Same as before, photo by Sotheby's.

Same as before, photo by Sotheby’s.

Here, the robe is draped in the Chinese fashion and has a broad hem decorated with incisions and beading. His medicine pot comes complete with a lid.

18th century, Tibet, Bhaisajyaguru, gilt copper and pigments, at the Museum der Kulturen in Basel (Switzerland).

15th century, Tibet, Bhaisajyaguru, gilt copper and pigments, at the Museum der Kulturen in Basel (Switzerland).

A sturdy figure with big limbs, thick hair curls, a large urna and finial, his garments wrapping his body tightly, the hem decorated with an incised pattern, reminiscent of earlier Khasa Malla works.

Tibet, Bhaisajyaguru (2)

15th century, Tibet, Bhaisajyaguru, gilt copper and pigments, private collection, photo by Sotheby's.

15th century, Tibet, Bhaisajyaguru, gilt copper and pigments, private collection, photo by Sotheby’s.

Bhaisajyaguru holds a medicine jar in his left hand and a small arura fruit in the other.

15th-16th century, Tibet, Bhaisajyaguru, private collection, photo by Bonhams.

15th-16th century, Tibet, Bhaisajyaguru, copper alloy, private collection, photo by Bonhams.

Arura (often called ‘myrobalan’, which is a generic term referring to various plants) is used in Tibetan medicine for its healing properties. The above figure holds a particularly large fruit. On most sculptures the fruit looks like a large seed in the palm of his hand.

16th century, Tibet, Bhaisajyaguru, gilt copper alloy, private collection, photo by Christie's.

16th century, Tibet, Bhaisajyaguru, gilt copper alloy, private collection, photo by Christie’s.

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He normally has a raised urna on his forehead (which is meant to be a lock of hair, not a third eye).

Undated (18th century?), probably Tibeto-Chinese, Bhaisajyaguru, at the Hermitage museum in St Petersburg (Russia).

Undated (18th century?), probably Tibeto-Chinese, Bhaisajyaguru, at the Hermitage museum in St Petersburg (Russia).

 

 

Tibet, Bhaisajyaguru

Of the 8 medicine buddhas, Bhaisajyaguru (named after a sutra) is the main one. He may be alone or with the other medicine buddhas and Shakyamuni or with Prajnaparamita, or in a set of 51 deities. He has one head, two hands, and wears monastic garments.

12th century circa, Tibet, Bhaisajyaguru, copper alloy with silver and copper inlay, private collection, photo by Bonhams.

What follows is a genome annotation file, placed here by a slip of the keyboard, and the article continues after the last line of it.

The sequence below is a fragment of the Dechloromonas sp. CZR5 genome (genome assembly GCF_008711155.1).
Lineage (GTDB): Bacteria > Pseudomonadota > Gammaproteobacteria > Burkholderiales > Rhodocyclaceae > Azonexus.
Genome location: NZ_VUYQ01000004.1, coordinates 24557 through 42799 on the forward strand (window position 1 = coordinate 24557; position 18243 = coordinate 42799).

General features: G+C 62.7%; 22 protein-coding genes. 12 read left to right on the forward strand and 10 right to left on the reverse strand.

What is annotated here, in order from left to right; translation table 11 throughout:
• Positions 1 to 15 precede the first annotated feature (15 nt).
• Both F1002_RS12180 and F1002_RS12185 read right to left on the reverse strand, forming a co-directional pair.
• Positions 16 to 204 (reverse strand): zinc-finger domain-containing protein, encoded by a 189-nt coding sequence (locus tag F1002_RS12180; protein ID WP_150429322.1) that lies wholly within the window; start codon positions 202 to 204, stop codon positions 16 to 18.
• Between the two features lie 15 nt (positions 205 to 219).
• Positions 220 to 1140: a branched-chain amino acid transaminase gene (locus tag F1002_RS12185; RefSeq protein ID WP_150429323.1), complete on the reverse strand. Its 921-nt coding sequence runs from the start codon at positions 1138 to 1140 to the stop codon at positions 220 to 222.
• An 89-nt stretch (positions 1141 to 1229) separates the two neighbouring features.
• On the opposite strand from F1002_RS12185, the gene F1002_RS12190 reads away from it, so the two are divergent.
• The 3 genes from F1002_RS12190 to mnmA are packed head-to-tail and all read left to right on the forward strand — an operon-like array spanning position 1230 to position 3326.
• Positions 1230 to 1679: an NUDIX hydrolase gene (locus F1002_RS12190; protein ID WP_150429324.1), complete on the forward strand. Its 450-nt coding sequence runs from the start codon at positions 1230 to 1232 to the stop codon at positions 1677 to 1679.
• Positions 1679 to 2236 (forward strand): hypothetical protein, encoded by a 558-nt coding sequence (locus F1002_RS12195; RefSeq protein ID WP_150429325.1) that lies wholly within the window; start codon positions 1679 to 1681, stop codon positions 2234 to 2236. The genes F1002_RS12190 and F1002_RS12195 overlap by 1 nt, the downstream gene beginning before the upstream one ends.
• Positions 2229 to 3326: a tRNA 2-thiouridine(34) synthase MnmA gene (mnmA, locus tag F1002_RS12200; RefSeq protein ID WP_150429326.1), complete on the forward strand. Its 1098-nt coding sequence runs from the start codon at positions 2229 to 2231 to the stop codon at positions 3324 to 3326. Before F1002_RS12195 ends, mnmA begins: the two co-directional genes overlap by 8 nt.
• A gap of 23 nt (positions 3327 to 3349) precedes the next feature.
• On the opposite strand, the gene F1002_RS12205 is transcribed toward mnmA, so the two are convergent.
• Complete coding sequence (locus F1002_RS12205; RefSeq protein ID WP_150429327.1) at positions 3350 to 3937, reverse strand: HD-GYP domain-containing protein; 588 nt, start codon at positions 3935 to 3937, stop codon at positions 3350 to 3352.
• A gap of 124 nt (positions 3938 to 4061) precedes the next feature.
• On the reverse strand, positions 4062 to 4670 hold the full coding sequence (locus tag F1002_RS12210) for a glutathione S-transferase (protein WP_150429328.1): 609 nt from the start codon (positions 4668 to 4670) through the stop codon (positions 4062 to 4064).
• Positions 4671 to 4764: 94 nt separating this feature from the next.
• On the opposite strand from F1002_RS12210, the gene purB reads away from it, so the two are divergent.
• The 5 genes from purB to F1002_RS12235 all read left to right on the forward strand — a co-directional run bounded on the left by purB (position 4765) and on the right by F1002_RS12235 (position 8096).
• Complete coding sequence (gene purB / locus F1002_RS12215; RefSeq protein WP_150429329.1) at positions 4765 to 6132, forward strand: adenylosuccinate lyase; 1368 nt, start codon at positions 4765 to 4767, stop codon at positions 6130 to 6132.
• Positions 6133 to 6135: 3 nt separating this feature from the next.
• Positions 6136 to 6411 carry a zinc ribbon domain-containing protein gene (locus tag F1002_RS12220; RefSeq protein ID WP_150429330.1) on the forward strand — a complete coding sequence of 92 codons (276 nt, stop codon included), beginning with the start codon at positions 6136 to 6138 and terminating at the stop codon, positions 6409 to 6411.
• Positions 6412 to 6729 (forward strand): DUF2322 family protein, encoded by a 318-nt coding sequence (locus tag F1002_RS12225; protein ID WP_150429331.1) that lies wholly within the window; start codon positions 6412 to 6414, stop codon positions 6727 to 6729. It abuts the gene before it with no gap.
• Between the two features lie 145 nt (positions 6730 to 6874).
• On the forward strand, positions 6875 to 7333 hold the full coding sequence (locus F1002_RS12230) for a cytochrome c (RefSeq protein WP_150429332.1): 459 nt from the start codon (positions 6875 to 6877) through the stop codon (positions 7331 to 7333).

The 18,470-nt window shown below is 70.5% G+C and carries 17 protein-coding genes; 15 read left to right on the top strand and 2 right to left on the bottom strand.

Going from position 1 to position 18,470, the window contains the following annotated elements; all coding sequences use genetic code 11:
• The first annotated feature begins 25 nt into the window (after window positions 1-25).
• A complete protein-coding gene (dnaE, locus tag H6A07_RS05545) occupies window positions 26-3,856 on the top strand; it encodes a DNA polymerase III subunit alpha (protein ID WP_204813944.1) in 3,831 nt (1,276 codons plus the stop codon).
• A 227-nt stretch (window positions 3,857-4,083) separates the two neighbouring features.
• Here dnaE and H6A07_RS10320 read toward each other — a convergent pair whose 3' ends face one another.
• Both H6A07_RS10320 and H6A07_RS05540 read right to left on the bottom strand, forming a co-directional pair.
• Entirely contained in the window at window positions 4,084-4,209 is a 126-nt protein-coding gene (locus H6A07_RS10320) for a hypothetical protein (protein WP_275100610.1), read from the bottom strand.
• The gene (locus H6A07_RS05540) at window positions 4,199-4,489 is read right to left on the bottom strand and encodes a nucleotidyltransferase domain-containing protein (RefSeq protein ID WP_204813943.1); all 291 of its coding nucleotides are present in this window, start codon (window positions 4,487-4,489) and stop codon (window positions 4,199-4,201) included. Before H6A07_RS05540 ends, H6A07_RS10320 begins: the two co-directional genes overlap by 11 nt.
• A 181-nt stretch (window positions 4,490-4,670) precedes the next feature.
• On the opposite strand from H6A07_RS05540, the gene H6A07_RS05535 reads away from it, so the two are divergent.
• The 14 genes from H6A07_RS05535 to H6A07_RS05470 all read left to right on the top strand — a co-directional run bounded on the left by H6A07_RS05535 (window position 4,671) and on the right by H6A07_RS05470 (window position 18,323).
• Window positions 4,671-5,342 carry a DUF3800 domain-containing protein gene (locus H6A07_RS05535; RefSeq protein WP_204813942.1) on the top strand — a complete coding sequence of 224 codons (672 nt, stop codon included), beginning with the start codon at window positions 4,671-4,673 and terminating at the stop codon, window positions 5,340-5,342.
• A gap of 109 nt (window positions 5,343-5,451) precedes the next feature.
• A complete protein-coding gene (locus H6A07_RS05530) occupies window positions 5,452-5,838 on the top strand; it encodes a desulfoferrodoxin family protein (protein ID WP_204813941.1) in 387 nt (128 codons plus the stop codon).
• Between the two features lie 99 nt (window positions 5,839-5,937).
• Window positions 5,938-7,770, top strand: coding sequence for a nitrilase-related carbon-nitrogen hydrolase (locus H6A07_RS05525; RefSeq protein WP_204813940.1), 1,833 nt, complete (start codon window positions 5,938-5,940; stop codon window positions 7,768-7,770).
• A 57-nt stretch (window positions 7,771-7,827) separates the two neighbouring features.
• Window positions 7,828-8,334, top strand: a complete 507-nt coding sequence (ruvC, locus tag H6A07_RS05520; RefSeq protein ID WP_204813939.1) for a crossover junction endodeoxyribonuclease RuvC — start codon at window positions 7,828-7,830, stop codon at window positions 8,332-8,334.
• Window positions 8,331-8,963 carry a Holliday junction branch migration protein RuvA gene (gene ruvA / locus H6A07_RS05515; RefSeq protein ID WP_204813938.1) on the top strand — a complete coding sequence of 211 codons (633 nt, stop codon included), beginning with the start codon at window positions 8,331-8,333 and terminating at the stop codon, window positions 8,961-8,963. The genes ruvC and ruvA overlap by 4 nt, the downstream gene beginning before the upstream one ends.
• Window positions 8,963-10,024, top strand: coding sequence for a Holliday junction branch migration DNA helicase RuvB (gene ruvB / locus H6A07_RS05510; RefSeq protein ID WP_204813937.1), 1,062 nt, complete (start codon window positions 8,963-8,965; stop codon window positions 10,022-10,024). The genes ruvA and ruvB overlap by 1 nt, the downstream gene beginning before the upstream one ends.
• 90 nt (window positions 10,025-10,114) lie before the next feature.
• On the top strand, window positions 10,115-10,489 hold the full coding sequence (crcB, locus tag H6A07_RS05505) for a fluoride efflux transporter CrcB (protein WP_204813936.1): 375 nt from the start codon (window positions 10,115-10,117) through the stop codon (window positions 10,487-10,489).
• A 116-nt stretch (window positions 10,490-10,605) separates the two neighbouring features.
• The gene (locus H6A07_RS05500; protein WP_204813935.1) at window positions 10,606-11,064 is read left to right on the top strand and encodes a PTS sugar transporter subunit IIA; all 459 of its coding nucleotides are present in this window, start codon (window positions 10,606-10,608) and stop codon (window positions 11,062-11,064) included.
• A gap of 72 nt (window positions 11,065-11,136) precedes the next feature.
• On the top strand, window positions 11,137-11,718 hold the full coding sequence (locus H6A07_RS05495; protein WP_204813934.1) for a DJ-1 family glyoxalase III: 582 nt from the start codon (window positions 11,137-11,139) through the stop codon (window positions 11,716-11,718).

12th century circa, Tibet, Bhaisajyaguru, copper alloy with silver and copper inlay, private collection, photo by Bonhams.

This rare work depicts him seated on a brocaded cushion over a tall double-lotus base typical of Pala India. The eyes are inlaid with silver, the lips, nails, hem of the sanghati, and other features are inlaid with copper.

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The lotus petals go round the back of the pedestal.

12th-c-cir-tibet-bhaisajyaguru-c-a-si-cop-inlay-148-cm-pala-style-detail-of-inlay-bonhams

There is a leonine face with copper-inlaid eyes at the front of the cushion. In some texts, he is said to hold a lotus in each hand but here he only holds flowers in his right hand.

13th century, Tibet, copper alloy with cold gold and pigments, is or was at the gTsug Lakhang in Lhasa, published by Ulrich von Schroeder.

13th century, Tibet, copper alloy with cold gold and pigments, is or was at the gTsug Lakhang in Lhasa, published by Ulrich von Schroeder.

More often, he is shown holding a begging bowl in his left hand held in the meditation gesture and a fruit in the palm of his right hand.

Undated (probably 14th century), Tibet, Bhaisajyaguru, private collection, published on Himalayan Art Resources.

Undated (probably 14th century), Tibet, Bhaisajyaguru, private collection, published on Himalayan Art Resources.

His head is always topped with a lotus bud finial.

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15th century, Tibet, Bhaisajyaguru, gilt copper alloy, cold gold and pigments, private collection, photo by Christie's.

15th century, Tibet, Bhaisajyaguru, gilt copper alloy, cold gold and pigments, private collection, photo by Christie’s.

The fruit he holds is a variety of myrobalan known as arura. The above wears his sanghati over both shoulders although the right arm and breast are uncovered. The hem is decorated with beading and an incised geometrical pattern. The lower part of the lotus base is decorated with incised scrolls.

15th century, Tibet, Bhaisajyaguru, gilt copper alloy, same as before.

15th century, Tibet, Bhaisajyaguru, gilt copper alloy, same as before.